Many of the mnemonic techniques Doctor Higbee describes are ancient and their refinements centuries old. Many of them precede the development and wide use of written language by humans as an aid to memory. The advantage of this book over other works on how to improve your memory is that he not only introduces the techniques of memory training, but also backs up the techniques by citing research studies that indicate which technique has been most effective depending on what information is to be m Many of the mnemonic techniques Doctor Higbee describes are ancient and their refinements centuries old. Many of them precede the development and wide use of written language by humans as an aid to memory. The advantage of this book over other works on how to improve your memory is that he not only introduces the techniques of memory training, but also backs up the techniques by citing research studies that indicate which technique has been most effective depending on what information is to be memorized. Since this edition was published in 1996 the research is not the most up to date, but it is still handy to have so many citations to back up the information. He also points out that the techniques are not a substitute for study. They are an aid to recall what has been studied. There is still the necessity of study, learning to use the techniques, and repetition to memorize the subject. And while the mnemonic devices are not a substitute for critical thinking, critical thinking and analysis depend on knowing the facts.

  13. 5 out of 5

    Eloise

    I absolutely loved this book! I really wish I read it while I was in school or varsity, I would have been one of the top students :) The book was originally written as a textbook for his memory students and thus thoroughly explains all the memory techniques. Buy it and teach it to your children. You won’t regret it!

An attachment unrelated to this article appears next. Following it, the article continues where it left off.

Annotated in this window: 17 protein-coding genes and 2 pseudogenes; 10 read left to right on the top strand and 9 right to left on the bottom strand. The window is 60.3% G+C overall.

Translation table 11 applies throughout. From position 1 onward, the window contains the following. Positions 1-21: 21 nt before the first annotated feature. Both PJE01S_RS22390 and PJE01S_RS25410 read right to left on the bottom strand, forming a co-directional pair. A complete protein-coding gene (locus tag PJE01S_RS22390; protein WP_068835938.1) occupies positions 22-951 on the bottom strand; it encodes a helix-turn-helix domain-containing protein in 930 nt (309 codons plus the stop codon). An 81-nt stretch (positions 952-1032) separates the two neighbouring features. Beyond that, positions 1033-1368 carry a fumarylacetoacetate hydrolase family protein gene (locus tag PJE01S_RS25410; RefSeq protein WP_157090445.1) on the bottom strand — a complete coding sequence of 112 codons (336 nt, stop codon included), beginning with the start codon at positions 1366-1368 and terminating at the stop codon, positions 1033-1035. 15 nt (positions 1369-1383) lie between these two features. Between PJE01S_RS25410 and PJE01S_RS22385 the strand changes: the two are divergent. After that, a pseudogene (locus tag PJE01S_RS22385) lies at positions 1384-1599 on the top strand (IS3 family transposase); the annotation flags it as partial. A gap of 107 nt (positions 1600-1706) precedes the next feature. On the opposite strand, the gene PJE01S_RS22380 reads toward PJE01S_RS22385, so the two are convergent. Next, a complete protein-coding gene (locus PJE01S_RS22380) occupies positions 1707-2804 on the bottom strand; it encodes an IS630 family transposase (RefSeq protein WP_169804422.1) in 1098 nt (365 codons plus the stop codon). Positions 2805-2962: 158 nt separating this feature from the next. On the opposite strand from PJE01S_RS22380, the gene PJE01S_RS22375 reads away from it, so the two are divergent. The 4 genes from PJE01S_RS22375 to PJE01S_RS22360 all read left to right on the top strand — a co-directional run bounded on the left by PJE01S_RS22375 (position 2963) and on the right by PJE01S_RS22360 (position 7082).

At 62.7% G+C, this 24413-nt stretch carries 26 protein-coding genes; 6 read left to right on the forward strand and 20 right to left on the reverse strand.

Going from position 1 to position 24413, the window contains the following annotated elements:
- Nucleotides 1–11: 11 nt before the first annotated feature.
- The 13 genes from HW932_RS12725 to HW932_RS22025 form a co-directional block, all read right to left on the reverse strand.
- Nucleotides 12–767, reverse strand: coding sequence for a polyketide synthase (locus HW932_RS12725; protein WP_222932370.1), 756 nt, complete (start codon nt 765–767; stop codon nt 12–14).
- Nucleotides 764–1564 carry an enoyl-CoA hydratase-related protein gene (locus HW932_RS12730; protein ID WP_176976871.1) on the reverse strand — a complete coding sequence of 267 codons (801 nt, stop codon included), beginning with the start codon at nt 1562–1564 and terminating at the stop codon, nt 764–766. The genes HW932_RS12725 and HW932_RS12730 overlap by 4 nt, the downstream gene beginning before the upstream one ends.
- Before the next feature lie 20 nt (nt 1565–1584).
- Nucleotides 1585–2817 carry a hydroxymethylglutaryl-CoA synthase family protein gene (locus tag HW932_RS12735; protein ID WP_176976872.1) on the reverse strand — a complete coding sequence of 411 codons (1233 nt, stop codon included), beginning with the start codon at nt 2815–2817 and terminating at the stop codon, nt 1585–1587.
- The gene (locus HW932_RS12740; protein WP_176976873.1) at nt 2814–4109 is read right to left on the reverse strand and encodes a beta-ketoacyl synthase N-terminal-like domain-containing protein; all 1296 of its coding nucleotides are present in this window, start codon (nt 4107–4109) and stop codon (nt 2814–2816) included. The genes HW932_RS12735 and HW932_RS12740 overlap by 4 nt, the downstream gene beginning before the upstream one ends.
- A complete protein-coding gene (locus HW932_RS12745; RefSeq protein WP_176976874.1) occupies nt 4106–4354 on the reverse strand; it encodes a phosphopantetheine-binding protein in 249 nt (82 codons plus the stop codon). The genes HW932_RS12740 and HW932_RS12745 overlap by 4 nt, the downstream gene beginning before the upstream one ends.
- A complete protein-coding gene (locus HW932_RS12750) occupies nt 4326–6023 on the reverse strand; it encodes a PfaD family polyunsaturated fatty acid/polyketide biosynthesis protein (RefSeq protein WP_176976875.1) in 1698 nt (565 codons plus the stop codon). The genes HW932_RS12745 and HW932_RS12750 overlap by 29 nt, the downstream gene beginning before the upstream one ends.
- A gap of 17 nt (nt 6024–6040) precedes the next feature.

14. 5 out of 5

    Meznak

    This book starts out a bit dry, and takes a while to get into actually usable content. Once you've hit the usable parts, though, you'll appreciate what leads up to it. Higbee does a good job dispelling memory myths and providing thorough explanations and use cases of various types of memory devices. This book starts out a bit dry, and takes a while to get into actually usable content. Once you've hit the usable parts, though, you'll appreciate what leads up to it. Higbee does a good job dispelling memory myths and providing thorough explanations and use cases of various types of memory devices.

  15. 5 out of 5

    Joel

    Verbose But Informative This book on memory contains a lot of extraneous detail from primary psychology research, but at least is free of the new-age self help rigmarole that clutters up so many other books in this genre.

  16. 4 out of 5

    Miao

    More scientific than technique.

  17. 5 out of 5

    Marcel

    I DON'T REMEMBER SERIOUSLY I DON'T REMEMBER SERIOUSLY

  18. 4 out of 5

    Sarede Switzer

    Excellent book with really practical information. Been experimenting with the Peg and Phonetic Mnemonics. I can see how these methods could be really life enhancing if practiced regularly.

  19. 4 out of 5

    Caspar Vega

    I REMEMBER EVERYTHING

  20. 4 out of 5

    Adam

    Nearly all-encompassing study manual on memory. Fabulous place to start and get a solid foundation of knowledge and techniques. Definitely a must-read in my mind. Makes me hungry for further reading on numerous techniques that were outlined.